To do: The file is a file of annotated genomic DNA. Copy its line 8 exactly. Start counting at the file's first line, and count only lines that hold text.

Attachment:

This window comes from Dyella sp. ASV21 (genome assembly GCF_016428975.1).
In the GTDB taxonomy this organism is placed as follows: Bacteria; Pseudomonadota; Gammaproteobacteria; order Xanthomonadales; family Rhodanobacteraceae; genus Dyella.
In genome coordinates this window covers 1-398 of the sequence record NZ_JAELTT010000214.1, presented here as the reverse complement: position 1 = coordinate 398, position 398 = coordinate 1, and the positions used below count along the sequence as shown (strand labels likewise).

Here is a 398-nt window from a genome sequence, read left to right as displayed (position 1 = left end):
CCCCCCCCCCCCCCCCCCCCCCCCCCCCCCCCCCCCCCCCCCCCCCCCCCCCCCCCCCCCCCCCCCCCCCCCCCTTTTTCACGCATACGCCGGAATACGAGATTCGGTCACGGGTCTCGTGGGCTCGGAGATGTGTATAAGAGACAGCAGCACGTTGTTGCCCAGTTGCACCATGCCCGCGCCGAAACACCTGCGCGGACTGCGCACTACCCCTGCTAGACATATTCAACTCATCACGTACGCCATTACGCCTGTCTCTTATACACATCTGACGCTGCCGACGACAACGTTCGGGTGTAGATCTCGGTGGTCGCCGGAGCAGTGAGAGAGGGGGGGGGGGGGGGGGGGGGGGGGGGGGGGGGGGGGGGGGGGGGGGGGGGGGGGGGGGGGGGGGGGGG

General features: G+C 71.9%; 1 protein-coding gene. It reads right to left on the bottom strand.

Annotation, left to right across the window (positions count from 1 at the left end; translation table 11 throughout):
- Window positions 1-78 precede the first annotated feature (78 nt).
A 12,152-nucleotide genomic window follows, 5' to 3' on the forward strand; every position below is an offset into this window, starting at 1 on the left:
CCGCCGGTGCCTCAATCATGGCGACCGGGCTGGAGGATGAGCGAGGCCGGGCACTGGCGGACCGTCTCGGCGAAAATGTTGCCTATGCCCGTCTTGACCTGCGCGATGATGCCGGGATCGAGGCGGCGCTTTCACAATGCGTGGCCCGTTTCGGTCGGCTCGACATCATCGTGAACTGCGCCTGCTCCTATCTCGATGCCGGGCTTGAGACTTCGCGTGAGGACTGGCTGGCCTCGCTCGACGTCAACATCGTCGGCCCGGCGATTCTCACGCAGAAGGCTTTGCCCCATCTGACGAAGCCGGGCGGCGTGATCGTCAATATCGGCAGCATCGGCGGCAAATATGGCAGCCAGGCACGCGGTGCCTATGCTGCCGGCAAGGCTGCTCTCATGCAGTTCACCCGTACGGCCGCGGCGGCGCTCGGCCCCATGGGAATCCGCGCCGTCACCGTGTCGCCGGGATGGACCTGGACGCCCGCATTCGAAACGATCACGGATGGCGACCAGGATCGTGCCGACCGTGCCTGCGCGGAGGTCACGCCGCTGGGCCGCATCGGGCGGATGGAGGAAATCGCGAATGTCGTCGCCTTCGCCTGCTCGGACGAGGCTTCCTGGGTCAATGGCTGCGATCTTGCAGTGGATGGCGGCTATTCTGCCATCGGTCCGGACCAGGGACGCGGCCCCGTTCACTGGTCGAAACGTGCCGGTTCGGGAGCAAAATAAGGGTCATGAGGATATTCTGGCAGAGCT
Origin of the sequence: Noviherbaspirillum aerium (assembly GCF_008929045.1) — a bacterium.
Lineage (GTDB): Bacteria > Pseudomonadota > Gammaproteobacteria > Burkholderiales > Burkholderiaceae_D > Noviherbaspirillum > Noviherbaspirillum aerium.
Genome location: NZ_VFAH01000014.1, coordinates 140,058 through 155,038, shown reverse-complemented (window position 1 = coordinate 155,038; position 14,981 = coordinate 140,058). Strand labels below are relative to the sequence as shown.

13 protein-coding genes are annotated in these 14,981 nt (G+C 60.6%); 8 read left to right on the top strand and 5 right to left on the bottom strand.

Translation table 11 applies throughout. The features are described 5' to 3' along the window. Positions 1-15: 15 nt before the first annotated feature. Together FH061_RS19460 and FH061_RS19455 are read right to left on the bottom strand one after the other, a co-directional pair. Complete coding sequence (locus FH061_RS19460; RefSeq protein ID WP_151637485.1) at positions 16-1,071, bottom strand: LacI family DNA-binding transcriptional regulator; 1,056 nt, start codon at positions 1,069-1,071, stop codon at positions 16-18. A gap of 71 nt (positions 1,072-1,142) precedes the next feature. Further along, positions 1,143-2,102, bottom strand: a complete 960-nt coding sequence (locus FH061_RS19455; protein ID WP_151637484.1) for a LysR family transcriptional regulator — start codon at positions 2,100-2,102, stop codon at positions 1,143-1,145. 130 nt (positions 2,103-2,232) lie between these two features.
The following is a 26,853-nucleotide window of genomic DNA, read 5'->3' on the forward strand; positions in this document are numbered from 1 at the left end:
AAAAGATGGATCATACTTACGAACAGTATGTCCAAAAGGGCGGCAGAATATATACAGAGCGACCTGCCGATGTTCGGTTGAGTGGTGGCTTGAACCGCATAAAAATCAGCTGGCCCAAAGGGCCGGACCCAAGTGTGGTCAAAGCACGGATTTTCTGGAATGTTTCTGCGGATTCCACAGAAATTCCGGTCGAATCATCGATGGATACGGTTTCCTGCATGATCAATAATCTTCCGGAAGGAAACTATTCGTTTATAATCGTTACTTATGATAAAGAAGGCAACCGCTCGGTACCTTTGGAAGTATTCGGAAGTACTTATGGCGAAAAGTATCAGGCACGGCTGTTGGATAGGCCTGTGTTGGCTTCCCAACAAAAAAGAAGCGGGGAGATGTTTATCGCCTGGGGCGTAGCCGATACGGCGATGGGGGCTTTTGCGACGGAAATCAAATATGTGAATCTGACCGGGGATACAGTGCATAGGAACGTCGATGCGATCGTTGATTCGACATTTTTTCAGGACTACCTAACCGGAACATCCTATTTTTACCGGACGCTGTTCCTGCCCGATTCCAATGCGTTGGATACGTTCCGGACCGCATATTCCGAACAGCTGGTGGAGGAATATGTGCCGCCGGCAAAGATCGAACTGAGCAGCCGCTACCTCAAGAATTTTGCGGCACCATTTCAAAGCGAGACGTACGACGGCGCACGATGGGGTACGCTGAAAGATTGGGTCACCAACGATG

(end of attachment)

- Window positions 1-78 precede the first annotated feature (78 nt).